Monday, July 15, 2013

Elizabeth George's Writing Process: From Idea to First Draft

I just listened to Elizabeth George speak about writing. She was the featured speaker at a wonderful brunch held each year by the Seattle7Writers—a collective of (now about 60) well-published Northwest authors devoted to promoting literacy in their communities. The brunch is held to raise money for literary support for young writers in underprivileged circumstances, and is always fun and enlightening.

Elizabeth George is the author of the famous Thomas Lynley crime novels set in England that were made into a PBS series. Since the brunch audience was made up of book groups, writers, and others involved in the book business, she answered a question that is often asked of her: how does she go about writing her novels?

Her process (I'm liberally paraphrasing and interpreting here, because I did not take detailed notes!):

1. Every author, she says, first "is struck" by something—something in the news, something in their community, an idea, that rivets them. So, the first thing that happens for her when she's going to write a new novel is that she's struck by something that she wants to write about.

2. Once she has the idea, she focuses on place. For her, that involves going to that place and doing voluminous picture-taking, exploring, focusing on physical detail, and asking the place to speak to her--to tell her what there is about it that she will include in her story. She claims to be seriously unimaginative and so finds it critical to get as much concrete detailed info as she can for her story development.

3. The third step, which she might do on the airplane home or shortly thereafter, is to write up a short statement of what the book is about—about a page long.

4. Next come the characters. She jots down a list of characters who would be involved in the story. This first list is broad, and characters might be identified loosely, like witness one—milkman, witness two—mailman, investigators—police sergeant and inspector, etc. There may be fifteen or so characters on this list, who would be involved in the crime, the investigation, the subplots, etc.

5. She develops the characters in more detail—writes briefs on them and their involvement in the story she's writing, including some quick scenes. From this she is able to identify which of the characters are the strongest and will become the main characters in the book.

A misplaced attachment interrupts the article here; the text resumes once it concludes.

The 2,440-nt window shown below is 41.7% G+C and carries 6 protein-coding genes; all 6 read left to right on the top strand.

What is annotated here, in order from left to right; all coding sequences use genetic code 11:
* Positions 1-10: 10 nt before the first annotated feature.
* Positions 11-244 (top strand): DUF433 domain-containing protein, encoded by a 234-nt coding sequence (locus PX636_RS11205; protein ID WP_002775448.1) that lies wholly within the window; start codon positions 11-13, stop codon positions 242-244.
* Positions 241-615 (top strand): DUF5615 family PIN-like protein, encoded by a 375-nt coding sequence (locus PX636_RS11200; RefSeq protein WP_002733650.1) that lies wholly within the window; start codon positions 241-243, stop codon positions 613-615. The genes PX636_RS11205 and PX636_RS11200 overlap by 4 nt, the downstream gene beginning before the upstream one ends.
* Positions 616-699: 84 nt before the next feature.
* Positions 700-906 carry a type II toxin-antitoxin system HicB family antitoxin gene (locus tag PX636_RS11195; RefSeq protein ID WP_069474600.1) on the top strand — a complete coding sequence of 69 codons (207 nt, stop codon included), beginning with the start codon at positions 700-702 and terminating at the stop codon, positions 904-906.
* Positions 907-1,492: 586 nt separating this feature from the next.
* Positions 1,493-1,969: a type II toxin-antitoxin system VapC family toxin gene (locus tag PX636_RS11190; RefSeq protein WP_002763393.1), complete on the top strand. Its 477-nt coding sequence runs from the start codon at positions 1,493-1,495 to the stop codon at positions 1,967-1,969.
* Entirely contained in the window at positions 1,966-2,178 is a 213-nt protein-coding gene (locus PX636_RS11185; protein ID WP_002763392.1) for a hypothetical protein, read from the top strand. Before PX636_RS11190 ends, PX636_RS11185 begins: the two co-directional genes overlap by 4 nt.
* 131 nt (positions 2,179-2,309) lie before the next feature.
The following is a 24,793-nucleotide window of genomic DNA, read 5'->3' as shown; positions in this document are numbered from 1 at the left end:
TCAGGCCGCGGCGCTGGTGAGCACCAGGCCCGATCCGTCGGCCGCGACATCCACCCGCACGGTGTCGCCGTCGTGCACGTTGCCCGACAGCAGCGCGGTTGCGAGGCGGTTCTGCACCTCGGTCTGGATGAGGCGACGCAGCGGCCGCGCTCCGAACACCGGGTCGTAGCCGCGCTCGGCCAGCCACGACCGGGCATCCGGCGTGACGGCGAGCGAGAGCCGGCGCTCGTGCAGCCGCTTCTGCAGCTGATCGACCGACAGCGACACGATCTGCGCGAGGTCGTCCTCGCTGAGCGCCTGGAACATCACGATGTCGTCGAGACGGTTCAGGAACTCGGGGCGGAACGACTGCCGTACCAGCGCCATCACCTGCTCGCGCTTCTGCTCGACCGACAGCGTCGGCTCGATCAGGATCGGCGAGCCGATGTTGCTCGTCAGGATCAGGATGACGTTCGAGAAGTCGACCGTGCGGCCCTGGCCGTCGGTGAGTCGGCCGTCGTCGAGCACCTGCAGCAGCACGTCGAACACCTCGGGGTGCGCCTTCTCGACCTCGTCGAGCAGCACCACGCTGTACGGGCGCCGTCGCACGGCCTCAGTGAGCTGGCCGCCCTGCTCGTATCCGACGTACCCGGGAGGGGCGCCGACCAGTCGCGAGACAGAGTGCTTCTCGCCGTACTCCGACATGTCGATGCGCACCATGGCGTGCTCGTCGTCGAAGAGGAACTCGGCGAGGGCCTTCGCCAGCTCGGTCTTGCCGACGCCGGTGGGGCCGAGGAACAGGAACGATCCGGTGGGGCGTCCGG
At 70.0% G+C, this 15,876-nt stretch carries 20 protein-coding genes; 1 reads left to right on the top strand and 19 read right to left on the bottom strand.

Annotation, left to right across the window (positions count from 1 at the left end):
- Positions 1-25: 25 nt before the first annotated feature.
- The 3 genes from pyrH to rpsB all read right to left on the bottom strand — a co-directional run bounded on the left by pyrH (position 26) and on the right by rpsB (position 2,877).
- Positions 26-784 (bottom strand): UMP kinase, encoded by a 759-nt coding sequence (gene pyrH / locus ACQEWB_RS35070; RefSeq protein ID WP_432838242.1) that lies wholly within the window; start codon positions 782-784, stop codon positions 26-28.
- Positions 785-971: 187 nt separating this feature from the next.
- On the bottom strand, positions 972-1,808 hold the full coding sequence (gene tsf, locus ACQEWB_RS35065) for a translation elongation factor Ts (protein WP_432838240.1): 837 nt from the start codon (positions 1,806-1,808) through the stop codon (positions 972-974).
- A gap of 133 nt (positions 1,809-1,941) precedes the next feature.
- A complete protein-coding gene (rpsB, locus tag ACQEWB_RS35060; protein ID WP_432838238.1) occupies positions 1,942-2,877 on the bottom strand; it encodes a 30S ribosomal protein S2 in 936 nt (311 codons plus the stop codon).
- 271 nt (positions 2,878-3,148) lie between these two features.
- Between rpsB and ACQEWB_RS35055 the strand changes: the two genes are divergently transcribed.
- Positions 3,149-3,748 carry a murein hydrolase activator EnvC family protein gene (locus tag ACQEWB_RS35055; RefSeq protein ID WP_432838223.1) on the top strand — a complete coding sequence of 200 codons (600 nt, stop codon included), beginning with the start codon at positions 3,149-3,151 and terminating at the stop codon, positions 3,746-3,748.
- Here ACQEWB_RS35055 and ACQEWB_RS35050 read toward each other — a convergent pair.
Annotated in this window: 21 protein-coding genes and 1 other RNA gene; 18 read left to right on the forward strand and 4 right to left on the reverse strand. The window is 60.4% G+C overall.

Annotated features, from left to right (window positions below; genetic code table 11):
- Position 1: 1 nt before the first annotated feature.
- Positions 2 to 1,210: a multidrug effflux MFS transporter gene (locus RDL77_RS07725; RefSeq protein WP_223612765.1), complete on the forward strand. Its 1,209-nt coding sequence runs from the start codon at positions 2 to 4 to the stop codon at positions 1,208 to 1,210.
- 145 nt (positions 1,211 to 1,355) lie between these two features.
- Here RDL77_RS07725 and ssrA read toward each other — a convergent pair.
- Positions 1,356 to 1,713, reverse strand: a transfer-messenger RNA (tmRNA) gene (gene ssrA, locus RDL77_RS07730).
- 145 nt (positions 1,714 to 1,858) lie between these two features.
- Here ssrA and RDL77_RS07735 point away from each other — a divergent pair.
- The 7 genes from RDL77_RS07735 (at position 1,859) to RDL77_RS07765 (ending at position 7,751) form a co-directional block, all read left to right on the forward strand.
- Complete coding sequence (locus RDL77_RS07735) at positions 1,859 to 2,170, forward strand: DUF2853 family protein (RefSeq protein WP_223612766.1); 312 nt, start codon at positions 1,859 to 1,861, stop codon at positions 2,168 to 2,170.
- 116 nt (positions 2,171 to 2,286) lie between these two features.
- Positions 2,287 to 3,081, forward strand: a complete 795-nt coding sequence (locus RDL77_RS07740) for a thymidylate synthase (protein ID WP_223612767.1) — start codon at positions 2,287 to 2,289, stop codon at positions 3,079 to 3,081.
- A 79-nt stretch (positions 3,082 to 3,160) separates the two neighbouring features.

6. She writes brief descriptions of many or most of the scenes that will make up the story, including subplot scenes. Included are things like who's in the scene and what happens. She lets the characters tell her those things, rather than controlling the characters. They are the source of the storyline at this point.

7. From this she develops a quite detailed outline of the entire book.

8. Now, she feels secure in where she is in her story development and can finally do what she loves, which she says is the part where her soul gets involved and soars—she writes the first draft.

It's always fascinating to me to listen to authors talk in such detail about their writing process. Writers are all over the place on this topic, from not being able to write a story if they know what's coming next, to not being able to write a story if they don't know everything that's going to happen before they start.

I'm in between, and find that detailed outlining ahead of time totally kills my creative process—I've tried several times because authors I admire sing the praises of detailed outlining. It just doesn't work for me. But knowing some detail ahead of time is HUGE for me. It helps me visualize all sorts of scenes and interactions.

So a couple of the things Elizabeth talked about really spoke to me: exploring place in detail to obtain concrete information on the setting you're going to write . . . ruminating on those concrete details and letting them speak to you; and I also love that idea of sketching out all the characters you can think of that might be in your story and then developing their involvement in plot/subplot lines before you decide where the story is going. Let them tell you where it's going.

Are there things in Elizabeth George's process that you find work for you?


  1. Loved hearing about Elizabeth's process. Like you, I can't be that organized. I like to know the main characters and major plot points and then start drafting.

    1. I work that way, too, Natalie. But after listening to Elizabeth, I think I might try letting the characters lead me to some plot points rather than moulding the characters' behavior to make sure they reach the plot point I've pre-ordained. Gives a bit more heft to 'character-driven.' Don't know if it will work (and I'm not sure that's exactly what Elizabeth does, either), but I find the idea intriguing enough to try it. :-)

  2. I love listening to author's writing processes too! I'm totally a detailed outliner. But flexible. Also... visiting the location is so essential! I went to the Salish Lodge to explore the Falls, as one of my scenes is there. When you do that, you can write more quickly and accurately... visually, because you can see it. Amazing how that helps. You know when they turn left, right, where the stairs are, and what they see and feel. The atmosphere cannot come off the internet. I highly recommend it!

  3. Elizabeth George has written a fantastically helpful book on writing called "Write Away", which I strongly recommend. I found it much more useful and specific than Stephen King's book.